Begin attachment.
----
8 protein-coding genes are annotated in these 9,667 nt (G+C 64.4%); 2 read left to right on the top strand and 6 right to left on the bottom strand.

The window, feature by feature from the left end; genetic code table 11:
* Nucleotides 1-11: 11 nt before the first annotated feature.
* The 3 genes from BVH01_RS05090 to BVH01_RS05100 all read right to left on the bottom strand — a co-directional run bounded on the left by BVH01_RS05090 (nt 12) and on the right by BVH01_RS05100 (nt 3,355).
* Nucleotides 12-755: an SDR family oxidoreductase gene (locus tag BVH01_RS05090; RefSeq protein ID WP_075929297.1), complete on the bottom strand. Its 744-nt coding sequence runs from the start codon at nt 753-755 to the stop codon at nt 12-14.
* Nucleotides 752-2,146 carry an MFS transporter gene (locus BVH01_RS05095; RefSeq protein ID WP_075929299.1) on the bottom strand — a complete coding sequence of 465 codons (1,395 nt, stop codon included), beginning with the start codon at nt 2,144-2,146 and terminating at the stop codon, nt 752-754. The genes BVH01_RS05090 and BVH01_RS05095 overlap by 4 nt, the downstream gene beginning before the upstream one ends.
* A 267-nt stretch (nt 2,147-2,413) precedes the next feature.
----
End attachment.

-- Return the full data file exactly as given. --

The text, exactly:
8 protein-coding genes are annotated in these 9,667 nt (G+C 64.4%); 2 read left to right on the top strand and 6 right to left on the bottom strand.

The window, feature by feature from the left end; genetic code table 11:
* Nucleotides 1-11: 11 nt before the first annotated feature.
* The 3 genes from BVH01_RS05090 to BVH01_RS05100 all read right to left on the bottom strand — a co-directional run bounded on the left by BVH01_RS05090 (nt 12) and on the right by BVH01_RS05100 (nt 3,355).
* Nucleotides 12-755: an SDR family oxidoreductase gene (locus tag BVH01_RS05090; RefSeq protein ID WP_075929297.1), complete on the bottom strand. Its 744-nt coding sequence runs from the start codon at nt 753-755 to the stop codon at nt 12-14.
* Nucleotides 752-2,146 carry an MFS transporter gene (locus BVH01_RS05095; RefSeq protein ID WP_075929299.1) on the bottom strand — a complete coding sequence of 465 codons (1,395 nt, stop codon included), beginning with the start codon at nt 2,144-2,146 and terminating at the stop codon, nt 752-754. The genes BVH01_RS05090 and BVH01_RS05095 overlap by 4 nt, the downstream gene beginning before the upstream one ends.
* A 267-nt stretch (nt 2,147-2,413) precedes the next feature.